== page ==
If you're a marketer, purge your thinking of all the old clichés about selling to the elderly, says Brent Green, author of the book Marketing to Leading-Edge Baby Boomers, a newly revised edition of which is scheduled to be released Jan. 15. Green says as boomers enter retirement age, they'll change the face of marketing like never before.
Why? Boomers are a special generation shaped by the life- and nation-altering events such as the space race, the swinging '60s, the Vietnam War, the Cold War, and assassination of President John F. Kennedy. Moreover, an unprecedented population shift will occur over the next few years as the over-50 segment of the U.S. population rises to 30% of the total by 2010.
Green, 55, is a boomer himself and grouses that businesses such as ski resorts and recreational outfitters like REI still don't understand the importance of the trend. But the sheer size of the boomer cohort will make its impending retirement difficult to ignore for much longer, Green says. He recently talked to BusinessWeek Online reporter Pallavi Gogoi about boomers and the business opportunities they represent. Here are edited excerpts of the conversation:
Q: What's the special appeal of boomers to businesses?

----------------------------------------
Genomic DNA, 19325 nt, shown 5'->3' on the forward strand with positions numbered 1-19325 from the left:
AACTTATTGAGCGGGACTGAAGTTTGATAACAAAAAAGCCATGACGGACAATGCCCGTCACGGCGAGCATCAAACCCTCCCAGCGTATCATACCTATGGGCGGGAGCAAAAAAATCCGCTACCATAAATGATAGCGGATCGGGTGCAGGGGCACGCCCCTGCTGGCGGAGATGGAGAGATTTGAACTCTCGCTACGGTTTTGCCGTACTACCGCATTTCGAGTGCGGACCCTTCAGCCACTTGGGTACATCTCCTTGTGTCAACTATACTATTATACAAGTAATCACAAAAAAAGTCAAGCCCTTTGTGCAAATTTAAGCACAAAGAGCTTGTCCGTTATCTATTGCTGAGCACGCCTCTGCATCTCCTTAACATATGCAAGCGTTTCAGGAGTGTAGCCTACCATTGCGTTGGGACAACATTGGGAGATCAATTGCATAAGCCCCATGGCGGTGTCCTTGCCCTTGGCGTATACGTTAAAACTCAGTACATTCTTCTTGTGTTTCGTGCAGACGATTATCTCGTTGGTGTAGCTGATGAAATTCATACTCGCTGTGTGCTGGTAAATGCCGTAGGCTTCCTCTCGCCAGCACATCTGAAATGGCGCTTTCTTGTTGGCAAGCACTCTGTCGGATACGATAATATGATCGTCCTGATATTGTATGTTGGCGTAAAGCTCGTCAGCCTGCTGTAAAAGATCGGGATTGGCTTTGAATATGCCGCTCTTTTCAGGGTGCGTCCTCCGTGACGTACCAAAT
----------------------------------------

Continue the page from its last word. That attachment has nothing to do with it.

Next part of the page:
A:It's a concept called zeitgeist -- a shared feeling for an era and spirit of the times. Not every generation experiences a powerful zeitgeist, where together they go through events that have a tremendous impact on their values, views, and culture. In my book, I focus on the baby boomers born from 1946 to 1956. Among other things, they experienced and witnessed as young adults the Vietnam War, the birth of modern feminism, and the intensity of the civil rights movement, among others. These events are in the collective consciousness of baby boomers, which is why it's really possible to market to them as a generation.
Q: How will marketers have to change to cater to this new generation of retirees?
A:To the GI generation, retirement meant disengagement and marginalization. For marketers, older people weren't considered a major factor in setting agendas and policies because they were retirees who were segregated from other generations and disconnected from mainstream society.
Boomers will change that in terms of being heavily engaged with what's going on in the mainstream. Just as they have been a much more active group in all their life stages, they'll be an active 60-plus group. Back in the 1960s, you would rarely see anybody over the age of 40 jogging, and today it's a common sight.
Many boomers will likely [continue to] work, either because they're broke from the stock market crash of 2000, or they would like to continue to work in some form. This group is not only a large group but they will be empty nesters [who will] have discretionary income that will range between $750 billion to $1 trillion.
Q: Why can't traditional marketing work with the boomers?